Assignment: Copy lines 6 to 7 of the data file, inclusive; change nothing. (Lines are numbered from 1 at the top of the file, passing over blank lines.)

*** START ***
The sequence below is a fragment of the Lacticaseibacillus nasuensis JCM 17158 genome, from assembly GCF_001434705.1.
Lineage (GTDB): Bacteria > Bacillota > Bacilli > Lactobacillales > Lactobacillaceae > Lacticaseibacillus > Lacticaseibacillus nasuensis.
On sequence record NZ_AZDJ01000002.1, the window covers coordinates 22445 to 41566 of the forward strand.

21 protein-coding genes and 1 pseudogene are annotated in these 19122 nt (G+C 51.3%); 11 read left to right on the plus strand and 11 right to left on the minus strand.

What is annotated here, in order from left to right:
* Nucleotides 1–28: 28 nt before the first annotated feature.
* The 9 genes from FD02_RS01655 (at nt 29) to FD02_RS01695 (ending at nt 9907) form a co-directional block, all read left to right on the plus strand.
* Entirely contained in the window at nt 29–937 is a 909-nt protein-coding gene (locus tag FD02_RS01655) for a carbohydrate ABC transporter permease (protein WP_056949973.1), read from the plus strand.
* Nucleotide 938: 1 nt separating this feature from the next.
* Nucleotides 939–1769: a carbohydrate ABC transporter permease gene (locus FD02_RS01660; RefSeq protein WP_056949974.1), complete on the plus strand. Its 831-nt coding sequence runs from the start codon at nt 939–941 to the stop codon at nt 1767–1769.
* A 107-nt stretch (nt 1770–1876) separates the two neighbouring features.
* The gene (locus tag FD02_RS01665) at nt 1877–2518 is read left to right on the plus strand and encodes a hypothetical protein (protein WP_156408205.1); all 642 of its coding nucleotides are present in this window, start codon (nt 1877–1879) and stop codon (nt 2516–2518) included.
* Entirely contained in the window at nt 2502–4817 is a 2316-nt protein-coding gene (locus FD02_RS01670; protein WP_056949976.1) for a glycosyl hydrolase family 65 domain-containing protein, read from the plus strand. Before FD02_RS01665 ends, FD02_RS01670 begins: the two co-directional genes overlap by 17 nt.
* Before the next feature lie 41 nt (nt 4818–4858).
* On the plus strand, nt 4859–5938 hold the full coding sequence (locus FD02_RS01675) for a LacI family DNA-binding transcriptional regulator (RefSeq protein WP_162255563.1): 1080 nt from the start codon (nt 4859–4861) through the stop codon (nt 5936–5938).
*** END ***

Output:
* Nucleotides 1–28: 28 nt before the first annotated feature.
* The 9 genes from FD02_RS01655 (at nt 29) to FD02_RS01695 (ending at nt 9907) form a co-directional block, all read left to right on the plus strand.